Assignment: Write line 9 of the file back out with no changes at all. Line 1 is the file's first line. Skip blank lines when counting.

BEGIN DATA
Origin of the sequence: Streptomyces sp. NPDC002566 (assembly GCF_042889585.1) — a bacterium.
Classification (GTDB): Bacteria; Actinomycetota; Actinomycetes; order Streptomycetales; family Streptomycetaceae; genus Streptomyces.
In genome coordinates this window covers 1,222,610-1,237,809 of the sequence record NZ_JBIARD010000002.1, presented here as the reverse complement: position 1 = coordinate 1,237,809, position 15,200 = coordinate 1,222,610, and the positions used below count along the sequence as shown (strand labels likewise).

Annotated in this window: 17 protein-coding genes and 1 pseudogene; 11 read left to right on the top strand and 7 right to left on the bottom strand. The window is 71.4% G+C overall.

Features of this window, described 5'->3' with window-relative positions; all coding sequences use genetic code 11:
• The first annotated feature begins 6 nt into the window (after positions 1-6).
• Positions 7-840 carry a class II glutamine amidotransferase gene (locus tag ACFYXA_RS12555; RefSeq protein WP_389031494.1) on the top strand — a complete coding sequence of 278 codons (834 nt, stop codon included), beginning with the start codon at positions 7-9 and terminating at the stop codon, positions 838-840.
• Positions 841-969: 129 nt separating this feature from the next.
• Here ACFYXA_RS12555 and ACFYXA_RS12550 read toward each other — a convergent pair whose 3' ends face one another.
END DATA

• Here ACFYXA_RS12555 and ACFYXA_RS12550 read toward each other — a convergent pair whose 3' ends face one another.